Last year, after he had been convicted and sentenced, he attended a gala held by state entities where officials feted Saudi creators. Since 2021, Riyadh Boulevard — a government-run entertainment complex in the kingdom’s capital — has hosted events and theme park rides designed around “Masameer” characters. And a couple of months ago, as he continued to appeal the rulings, Mr. Almuzaini was hosted on a Saudi state television show to discuss the kingdom’s film industry.

The episode celebrated the spread of Saudi content to international audiences, with a voice-over declaring, “We will tell our own stories, ourselves, and export them with our narrative to the world.”

Multiple television series and two movies from the “Masameer” franchise are still available on Netflix in Saudi Arabia. Mr. Almuzaini’s animation studio, Myrkott, is part way through a five-year partnership with the streaming service, signed in 2020.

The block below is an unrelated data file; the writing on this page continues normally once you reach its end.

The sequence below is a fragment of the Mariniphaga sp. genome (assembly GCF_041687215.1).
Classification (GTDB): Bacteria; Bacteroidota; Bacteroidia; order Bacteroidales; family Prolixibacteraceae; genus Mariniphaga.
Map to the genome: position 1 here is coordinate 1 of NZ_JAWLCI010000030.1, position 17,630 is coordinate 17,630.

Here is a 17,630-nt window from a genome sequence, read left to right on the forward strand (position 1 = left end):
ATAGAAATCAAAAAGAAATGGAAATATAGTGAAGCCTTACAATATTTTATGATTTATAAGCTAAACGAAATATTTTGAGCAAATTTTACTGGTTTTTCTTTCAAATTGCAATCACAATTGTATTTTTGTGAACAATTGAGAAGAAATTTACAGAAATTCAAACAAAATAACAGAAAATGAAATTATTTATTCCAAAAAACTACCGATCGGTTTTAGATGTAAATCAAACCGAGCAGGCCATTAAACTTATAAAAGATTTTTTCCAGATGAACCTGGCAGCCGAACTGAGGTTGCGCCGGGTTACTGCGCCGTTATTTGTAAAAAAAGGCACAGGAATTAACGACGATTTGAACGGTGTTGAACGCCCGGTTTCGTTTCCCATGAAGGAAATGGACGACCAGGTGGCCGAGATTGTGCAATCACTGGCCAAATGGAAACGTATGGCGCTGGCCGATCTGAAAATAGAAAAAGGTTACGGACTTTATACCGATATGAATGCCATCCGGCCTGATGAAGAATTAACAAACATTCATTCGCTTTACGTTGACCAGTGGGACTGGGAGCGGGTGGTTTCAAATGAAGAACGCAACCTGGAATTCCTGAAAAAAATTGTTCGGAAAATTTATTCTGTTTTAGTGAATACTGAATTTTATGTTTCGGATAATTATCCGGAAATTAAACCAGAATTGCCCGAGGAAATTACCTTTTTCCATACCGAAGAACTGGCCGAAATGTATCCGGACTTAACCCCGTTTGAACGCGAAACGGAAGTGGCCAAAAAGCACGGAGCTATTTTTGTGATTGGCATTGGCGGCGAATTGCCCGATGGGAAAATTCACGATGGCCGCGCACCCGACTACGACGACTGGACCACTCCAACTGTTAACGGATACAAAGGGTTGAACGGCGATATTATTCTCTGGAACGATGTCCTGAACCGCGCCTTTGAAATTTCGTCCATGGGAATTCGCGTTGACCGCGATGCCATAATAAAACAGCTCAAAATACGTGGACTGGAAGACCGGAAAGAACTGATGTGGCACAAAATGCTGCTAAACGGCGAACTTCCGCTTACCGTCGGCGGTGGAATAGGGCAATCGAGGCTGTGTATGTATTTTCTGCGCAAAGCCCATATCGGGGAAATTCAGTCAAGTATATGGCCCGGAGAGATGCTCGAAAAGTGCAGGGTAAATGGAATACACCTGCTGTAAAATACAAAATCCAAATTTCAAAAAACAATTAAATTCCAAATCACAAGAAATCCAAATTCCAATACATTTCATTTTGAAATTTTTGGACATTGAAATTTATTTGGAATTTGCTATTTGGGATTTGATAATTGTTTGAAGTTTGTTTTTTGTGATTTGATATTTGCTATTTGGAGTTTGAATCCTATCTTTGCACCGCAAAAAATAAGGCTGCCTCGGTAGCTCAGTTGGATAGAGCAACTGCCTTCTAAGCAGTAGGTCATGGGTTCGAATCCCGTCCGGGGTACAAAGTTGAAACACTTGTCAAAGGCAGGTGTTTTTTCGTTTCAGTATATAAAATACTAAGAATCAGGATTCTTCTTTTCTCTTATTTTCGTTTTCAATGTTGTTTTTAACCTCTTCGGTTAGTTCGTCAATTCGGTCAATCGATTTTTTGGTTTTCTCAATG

According to Mr. Almuzaini’s video, some of the accusations he faced were related to an episode of “Masameer County,” a spinoff Netflix-hosted show released in 2021.

That episode tells the story of a wealthy, coddled and lonely man named Bandar who develops a late-night craving for ice cream. He goes in search of it, only to get beaten up, dumped in the desert and taken in by a band of jihadists. He joins the Islamic State terrorist group, and at the episode’s conclusion, a helicopter he is traveling in explodes, catapulting him into a dreamlike scene where he finds a palatial ice cream cone.